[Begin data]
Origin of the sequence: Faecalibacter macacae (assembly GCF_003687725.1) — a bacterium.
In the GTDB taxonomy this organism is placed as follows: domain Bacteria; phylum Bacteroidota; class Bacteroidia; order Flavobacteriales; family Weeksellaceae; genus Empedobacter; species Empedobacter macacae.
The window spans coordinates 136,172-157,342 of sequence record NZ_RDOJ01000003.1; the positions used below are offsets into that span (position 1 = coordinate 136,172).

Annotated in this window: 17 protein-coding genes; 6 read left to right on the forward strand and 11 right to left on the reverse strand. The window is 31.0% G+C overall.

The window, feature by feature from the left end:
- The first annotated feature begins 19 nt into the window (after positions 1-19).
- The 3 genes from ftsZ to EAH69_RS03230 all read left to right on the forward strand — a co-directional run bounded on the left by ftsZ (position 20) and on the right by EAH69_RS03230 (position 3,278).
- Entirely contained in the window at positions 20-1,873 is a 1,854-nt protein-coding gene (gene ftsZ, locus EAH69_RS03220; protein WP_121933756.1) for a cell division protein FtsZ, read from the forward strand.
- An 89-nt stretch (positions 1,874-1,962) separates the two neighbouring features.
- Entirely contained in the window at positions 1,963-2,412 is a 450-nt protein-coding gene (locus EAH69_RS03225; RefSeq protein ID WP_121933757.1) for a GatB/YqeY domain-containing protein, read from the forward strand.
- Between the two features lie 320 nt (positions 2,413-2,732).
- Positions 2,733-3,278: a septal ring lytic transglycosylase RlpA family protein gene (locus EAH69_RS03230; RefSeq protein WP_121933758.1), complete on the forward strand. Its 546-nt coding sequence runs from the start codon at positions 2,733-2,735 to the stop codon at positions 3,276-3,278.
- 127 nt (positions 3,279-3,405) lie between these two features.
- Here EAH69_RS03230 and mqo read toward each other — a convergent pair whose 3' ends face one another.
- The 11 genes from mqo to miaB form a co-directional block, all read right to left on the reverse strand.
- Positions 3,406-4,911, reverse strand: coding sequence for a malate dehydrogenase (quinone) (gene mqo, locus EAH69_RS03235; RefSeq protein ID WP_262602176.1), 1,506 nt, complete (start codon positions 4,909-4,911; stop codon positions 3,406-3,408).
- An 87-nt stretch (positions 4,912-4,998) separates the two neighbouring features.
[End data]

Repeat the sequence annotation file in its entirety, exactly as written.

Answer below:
Origin of the sequence: Faecalibacter macacae (assembly GCF_003687725.1) — a bacterium.
In the GTDB taxonomy this organism is placed as follows: domain Bacteria; phylum Bacteroidota; class Bacteroidia; order Flavobacteriales; family Weeksellaceae; genus Empedobacter; species Empedobacter macacae.
The window spans coordinates 136,172-157,342 of sequence record NZ_RDOJ01000003.1; the positions used below are offsets into that span (position 1 = coordinate 136,172).

Annotated in this window: 17 protein-coding genes; 6 read left to right on the forward strand and 11 right to left on the reverse strand. The window is 31.0% G+C overall.

The window, feature by feature from the left end:
- The first annotated feature begins 19 nt into the window (after positions 1-19).
- The 3 genes from ftsZ to EAH69_RS03230 all read left to right on the forward strand — a co-directional run bounded on the left by ftsZ (position 20) and on the right by EAH69_RS03230 (position 3,278).
- Entirely contained in the window at positions 20-1,873 is a 1,854-nt protein-coding gene (gene ftsZ, locus EAH69_RS03220; protein WP_121933756.1) for a cell division protein FtsZ, read from the forward strand.
- An 89-nt stretch (positions 1,874-1,962) separates the two neighbouring features.
- Entirely contained in the window at positions 1,963-2,412 is a 450-nt protein-coding gene (locus EAH69_RS03225; RefSeq protein ID WP_121933757.1) for a GatB/YqeY domain-containing protein, read from the forward strand.
- Between the two features lie 320 nt (positions 2,413-2,732).
- Positions 2,733-3,278: a septal ring lytic transglycosylase RlpA family protein gene (locus EAH69_RS03230; RefSeq protein WP_121933758.1), complete on the forward strand. Its 546-nt coding sequence runs from the start codon at positions 2,733-2,735 to the stop codon at positions 3,276-3,278.
- 127 nt (positions 3,279-3,405) lie between these two features.
- Here EAH69_RS03230 and mqo read toward each other — a convergent pair whose 3' ends face one another.
- The 11 genes from mqo to miaB form a co-directional block, all read right to left on the reverse strand.
- Positions 3,406-4,911, reverse strand: coding sequence for a malate dehydrogenase (quinone) (gene mqo, locus EAH69_RS03235; RefSeq protein ID WP_262602176.1), 1,506 nt, complete (start codon positions 4,909-4,911; stop codon positions 3,406-3,408).
- An 87-nt stretch (positions 4,912-4,998) separates the two neighbouring features.